Lead-Up Viking Battles to 1014

The Battle of Sulcoit 968

The Battle of Sulcoit fought in County Tipperary was a ruthless battle between the Dal gCais and the Viking Norse of Limerick. Brian Boru (Bryan Boru) together with his brother Mahon led the Dal gCais against the Vikings of Limerick led by their Viking King Ivar.

As Mahon had made a truce with the Vikings, Brian was devastated having seen his mother brutally murdered by the Vikings. The brothers split and eventually Mahon asked the young Brian to leave his side. Brian did so taking a small band of supporters with him, and as word spread his army grew in strength. They lived in the mountains and launched several attacks on Viking settlements.

After a time, the brothers were reconciled once again when Brian invited him to his wedding to Mór. During this time the ancient seat of Cashel had become lost to the Danes but Brian had defeated the Danes in 968 and restored Cashel to its rightful heir. Mahon, seeing this, renounced his truce with the Vikings. Together once again side by side the brothers and their Dalcassians grew in strength. They went on to face and defeat the Vikings in many other battles.

Word got to Ivar of Limerick of the uniting and rising of the brothers, so he gathered his Danish army and headed towards Cashel. But Mahon and Brian together with their Dalcassian army marched out and cut them off at Sulcoit, a district near the current Limerick Junction. The battle began at the break of dawn in 968, and lasted until that afternoon, when the Vikings gave way and fled into the surrounding fields towards Limerick. The Dalcassians in pursuit slaughtered them all the way to Limerick, and took possession of the city. This battle was the first major victory for Mahon and his brother. Mahon became King of all Munster and ruled peacefully for eight years.

The Battle of Cathair Cuan c978

The Battle of Cathair Cuan in or between 977 and 978 in northern Munster was another battle in the rise to power in Munster of Brian Boru (Bryan Boru) and his men. Brian Bóruma and the Dal gCais, faced Donnubán mac Cathail, or Donovan, son of Cathal. Cathal was a powerful ruler of the Uí Cairbre tribe based on the banks of the Maigue in Adare, Co. Limerick, who had married the daughter of Ivar, the Viking King of Limerick. Donovan their son settled in and ruled from Bruree further down the Maigue river,  in Co. Limerick. At the time of the battle, Donovan was in command together with Aralt mac Ímair, third son of the recently slain Ivar and the remaining Viking army of Limerick. As Donovan was involved in the death of Brian's brother, and Brian had killed his father-in-law this was no doubt a fierce and vengeful clash.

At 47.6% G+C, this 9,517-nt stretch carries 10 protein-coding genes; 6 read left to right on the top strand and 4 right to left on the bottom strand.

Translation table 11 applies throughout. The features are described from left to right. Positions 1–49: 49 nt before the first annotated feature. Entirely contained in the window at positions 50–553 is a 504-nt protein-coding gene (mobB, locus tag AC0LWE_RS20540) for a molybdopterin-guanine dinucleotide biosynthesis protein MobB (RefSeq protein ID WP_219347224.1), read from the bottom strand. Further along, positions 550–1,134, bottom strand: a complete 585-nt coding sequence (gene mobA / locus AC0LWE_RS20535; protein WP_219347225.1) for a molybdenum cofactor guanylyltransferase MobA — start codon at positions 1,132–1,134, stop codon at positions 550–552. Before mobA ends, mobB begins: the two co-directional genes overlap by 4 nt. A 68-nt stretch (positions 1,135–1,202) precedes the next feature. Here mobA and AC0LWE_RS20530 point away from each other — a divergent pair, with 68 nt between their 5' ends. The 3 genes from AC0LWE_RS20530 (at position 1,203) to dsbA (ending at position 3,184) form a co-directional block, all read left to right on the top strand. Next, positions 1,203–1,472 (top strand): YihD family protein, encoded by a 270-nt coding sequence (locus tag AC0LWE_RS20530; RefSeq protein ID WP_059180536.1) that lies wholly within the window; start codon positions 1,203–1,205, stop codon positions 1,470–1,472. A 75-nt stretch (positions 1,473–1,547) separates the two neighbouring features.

Brian, together with the Dal gCais, won the battle resulting in Limerick, its medieval fort and vast territories being lost by the Vikings to the Gaels. After this defeat the O'Donovans' power was greatly reduced and they were eventually displaced to Kerry and West Cork (Rosscarbery) by the time of the Normans.

Again as the Dal gCais were gainig ground, Brian's reputation as a fierce warrior and contender for High Kingship grew.

The Battle of Bealach Leachta c978

The Battle of Bealach Leachta (the Way of the Stones), marked another major defeat of the Danes in Ireland. Fought in Munster in c.978, on the riverside plain near Macroom, Co. Cork, this battle was a deadly clash between Brian Bóruma (Bryan Boru), now head of the Dal gCais, and Máel Muad mac Brian, King of Munster, leader of the O'Mahonys and the O'Donovans.